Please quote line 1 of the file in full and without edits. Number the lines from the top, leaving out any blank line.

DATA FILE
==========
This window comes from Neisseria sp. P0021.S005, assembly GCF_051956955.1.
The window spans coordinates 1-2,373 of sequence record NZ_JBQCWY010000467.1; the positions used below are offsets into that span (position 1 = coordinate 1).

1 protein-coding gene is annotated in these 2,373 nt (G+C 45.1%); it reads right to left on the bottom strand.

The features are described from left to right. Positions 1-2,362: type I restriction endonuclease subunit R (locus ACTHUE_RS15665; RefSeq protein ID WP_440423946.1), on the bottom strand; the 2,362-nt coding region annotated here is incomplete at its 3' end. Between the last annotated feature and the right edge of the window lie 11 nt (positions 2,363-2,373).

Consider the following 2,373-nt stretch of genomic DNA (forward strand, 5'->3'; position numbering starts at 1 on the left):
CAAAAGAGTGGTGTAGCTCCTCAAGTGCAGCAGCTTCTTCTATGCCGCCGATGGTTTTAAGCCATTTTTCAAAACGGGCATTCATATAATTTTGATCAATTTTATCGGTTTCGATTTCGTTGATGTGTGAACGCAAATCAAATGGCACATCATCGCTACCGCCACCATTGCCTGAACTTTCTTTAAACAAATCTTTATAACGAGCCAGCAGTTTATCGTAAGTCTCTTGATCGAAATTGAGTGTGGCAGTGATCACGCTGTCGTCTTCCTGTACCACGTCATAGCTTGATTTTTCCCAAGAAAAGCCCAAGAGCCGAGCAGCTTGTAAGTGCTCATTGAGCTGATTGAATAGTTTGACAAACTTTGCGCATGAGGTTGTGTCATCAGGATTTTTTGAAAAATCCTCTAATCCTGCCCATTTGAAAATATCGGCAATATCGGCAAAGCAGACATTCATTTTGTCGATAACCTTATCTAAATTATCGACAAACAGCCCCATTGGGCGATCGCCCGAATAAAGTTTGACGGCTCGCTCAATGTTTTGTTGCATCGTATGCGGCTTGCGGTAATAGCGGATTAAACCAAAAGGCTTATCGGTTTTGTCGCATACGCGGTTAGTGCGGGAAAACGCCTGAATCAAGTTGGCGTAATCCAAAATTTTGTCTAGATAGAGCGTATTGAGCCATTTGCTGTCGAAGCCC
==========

This window comes from Neisseria sp. P0021.S005, assembly GCF_051956955.1.